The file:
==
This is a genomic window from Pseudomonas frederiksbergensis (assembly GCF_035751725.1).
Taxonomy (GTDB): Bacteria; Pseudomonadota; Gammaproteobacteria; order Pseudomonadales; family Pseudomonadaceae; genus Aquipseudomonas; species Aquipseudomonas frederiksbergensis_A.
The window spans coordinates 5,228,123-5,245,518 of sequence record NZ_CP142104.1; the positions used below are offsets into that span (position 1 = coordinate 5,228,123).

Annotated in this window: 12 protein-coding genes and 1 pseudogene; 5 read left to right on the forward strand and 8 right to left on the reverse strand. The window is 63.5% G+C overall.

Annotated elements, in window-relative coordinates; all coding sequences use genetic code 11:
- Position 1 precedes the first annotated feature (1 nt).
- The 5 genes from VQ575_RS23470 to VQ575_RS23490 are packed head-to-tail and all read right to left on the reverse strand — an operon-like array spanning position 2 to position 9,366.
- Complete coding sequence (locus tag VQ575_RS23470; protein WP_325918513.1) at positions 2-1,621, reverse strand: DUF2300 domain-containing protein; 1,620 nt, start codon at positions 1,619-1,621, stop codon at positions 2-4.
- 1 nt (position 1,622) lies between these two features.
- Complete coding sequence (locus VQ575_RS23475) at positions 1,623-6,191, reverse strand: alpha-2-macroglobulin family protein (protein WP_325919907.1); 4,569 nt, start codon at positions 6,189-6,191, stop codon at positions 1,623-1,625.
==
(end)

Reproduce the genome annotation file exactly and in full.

This is a genomic window from Pseudomonas frederiksbergensis (assembly GCF_035751725.1).
Taxonomy (GTDB): Bacteria; Pseudomonadota; Gammaproteobacteria; order Pseudomonadales; family Pseudomonadaceae; genus Aquipseudomonas; species Aquipseudomonas frederiksbergensis_A.
The window spans coordinates 5,228,123-5,245,518 of sequence record NZ_CP142104.1; the positions used below are offsets into that span (position 1 = coordinate 5,228,123).

Annotated in this window: 12 protein-coding genes and 1 pseudogene; 5 read left to right on the forward strand and 8 right to left on the reverse strand. The window is 63.5% G+C overall.

Annotated elements, in window-relative coordinates; all coding sequences use genetic code 11:
- Position 1 precedes the first annotated feature (1 nt).
- The 5 genes from VQ575_RS23470 to VQ575_RS23490 are packed head-to-tail and all read right to left on the reverse strand — an operon-like array spanning position 2 to position 9,366.
- Complete coding sequence (locus tag VQ575_RS23470; protein WP_325918513.1) at positions 2-1,621, reverse strand: DUF2300 domain-containing protein; 1,620 nt, start codon at positions 1,619-1,621, stop codon at positions 2-4.
- 1 nt (position 1,622) lies between these two features.
- Complete coding sequence (locus VQ575_RS23475) at positions 1,623-6,191, reverse strand: alpha-2-macroglobulin family protein (protein WP_325919907.1); 4,569 nt, start codon at positions 6,189-6,191, stop codon at positions 1,623-1,625.